Charlottesville willing to take Confederate statues to Supreme Court

Charlottesville willing to take Confederate statues to Supreme Court
The statue of Robert E. Lee in Market Street Park in Charlottesville. (Source: WVIR)

CHARLOTTESVILLE, Va. (WVIR) - Charlottesville City Hall says it will go to the Virginia Supreme Court to clear the way for removing the city’s two statues of Confederate generals from public parks.

Charlottesville wants the commonwealth’s high court to give it invective relief from a circuit court ruling that kept the monuments of Robert E. Lee and “Stonewall” Jackson in place.

A new state law goes into effect July 1 will give localities broad powers to remove war memorials.

06/26/2020 Release from Charlottesville:

CHARLOTTESVILLE, VA - Earlier this month, the City of Charlottesville filed a petition for appeal in the case of Payne v. Charlottesville to the Virginia Supreme Court.

The issues in this case contributed to the passing of legislation earlier this year in the Virginia General Assembly. The legislation, which takes effect July 1, grants local control over the disposition of monuments or memorials for war veterans, and eliminates prior restrictions on removal of war memorials, including Confederate monuments.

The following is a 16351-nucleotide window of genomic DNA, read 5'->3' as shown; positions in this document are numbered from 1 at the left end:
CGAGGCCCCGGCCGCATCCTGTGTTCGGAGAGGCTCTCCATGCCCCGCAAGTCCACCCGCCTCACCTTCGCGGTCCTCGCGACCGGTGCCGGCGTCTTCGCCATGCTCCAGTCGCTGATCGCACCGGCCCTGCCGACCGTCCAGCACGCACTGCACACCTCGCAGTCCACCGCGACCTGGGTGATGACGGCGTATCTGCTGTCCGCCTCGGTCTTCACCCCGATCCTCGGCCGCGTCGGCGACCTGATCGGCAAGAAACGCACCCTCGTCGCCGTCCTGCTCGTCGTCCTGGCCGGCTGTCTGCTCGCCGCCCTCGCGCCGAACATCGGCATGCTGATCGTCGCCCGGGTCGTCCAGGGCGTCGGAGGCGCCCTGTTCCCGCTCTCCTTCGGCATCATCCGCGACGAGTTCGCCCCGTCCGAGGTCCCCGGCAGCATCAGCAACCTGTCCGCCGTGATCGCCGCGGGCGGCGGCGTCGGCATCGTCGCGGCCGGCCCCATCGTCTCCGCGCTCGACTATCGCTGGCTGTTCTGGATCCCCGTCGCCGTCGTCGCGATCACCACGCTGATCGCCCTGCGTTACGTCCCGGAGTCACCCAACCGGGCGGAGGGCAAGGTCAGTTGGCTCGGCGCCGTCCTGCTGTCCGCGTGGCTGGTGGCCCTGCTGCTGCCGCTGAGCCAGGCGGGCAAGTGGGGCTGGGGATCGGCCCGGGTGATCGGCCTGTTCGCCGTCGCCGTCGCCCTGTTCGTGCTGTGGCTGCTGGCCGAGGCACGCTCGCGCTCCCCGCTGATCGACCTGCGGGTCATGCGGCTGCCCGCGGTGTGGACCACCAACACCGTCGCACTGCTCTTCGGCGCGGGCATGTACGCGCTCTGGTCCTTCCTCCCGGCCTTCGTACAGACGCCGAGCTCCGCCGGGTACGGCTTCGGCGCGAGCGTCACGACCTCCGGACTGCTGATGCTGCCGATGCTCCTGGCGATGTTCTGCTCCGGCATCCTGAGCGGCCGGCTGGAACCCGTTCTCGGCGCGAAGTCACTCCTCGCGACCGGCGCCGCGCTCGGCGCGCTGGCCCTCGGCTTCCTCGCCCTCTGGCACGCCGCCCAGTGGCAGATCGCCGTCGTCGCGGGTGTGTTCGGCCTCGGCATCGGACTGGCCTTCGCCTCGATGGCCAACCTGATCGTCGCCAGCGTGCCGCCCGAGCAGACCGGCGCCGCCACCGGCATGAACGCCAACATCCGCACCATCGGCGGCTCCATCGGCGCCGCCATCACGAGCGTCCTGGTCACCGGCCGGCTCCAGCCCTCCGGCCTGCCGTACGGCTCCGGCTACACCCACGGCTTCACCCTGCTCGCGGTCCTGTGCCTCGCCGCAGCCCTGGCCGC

However, the injunction from the Circuit Court related to the City’s statues of Robert E. Lee and Stonewall Jackson, along with continued litigation, restricts the City’s ability to discuss and enact the next steps that are being afforded by the new legislation to other communities in the Commonwealth as of July 1. Until the Supreme Court determines whether it will hear the case, the City of Charlottesville remains subject to the Circuit Court’s injunction.

In the meantime, the City plans to file a motion with the Virginia Supreme Court asking it to completely dissolve the injunction. The partial dissolution, recently requested by the Payne v. Charlottesville case from the Charlottesville Circuit Court, seeks to extend the Circuit Court’s involvement rather than to allow the City to make discretionary decisions under the new law.

Once there is a favorable outcome in the litigation, the City will identify the procedural steps it needs to complete in order for the City Council to take a vote in accordance with the legislation that will take effect July 1, 2020.

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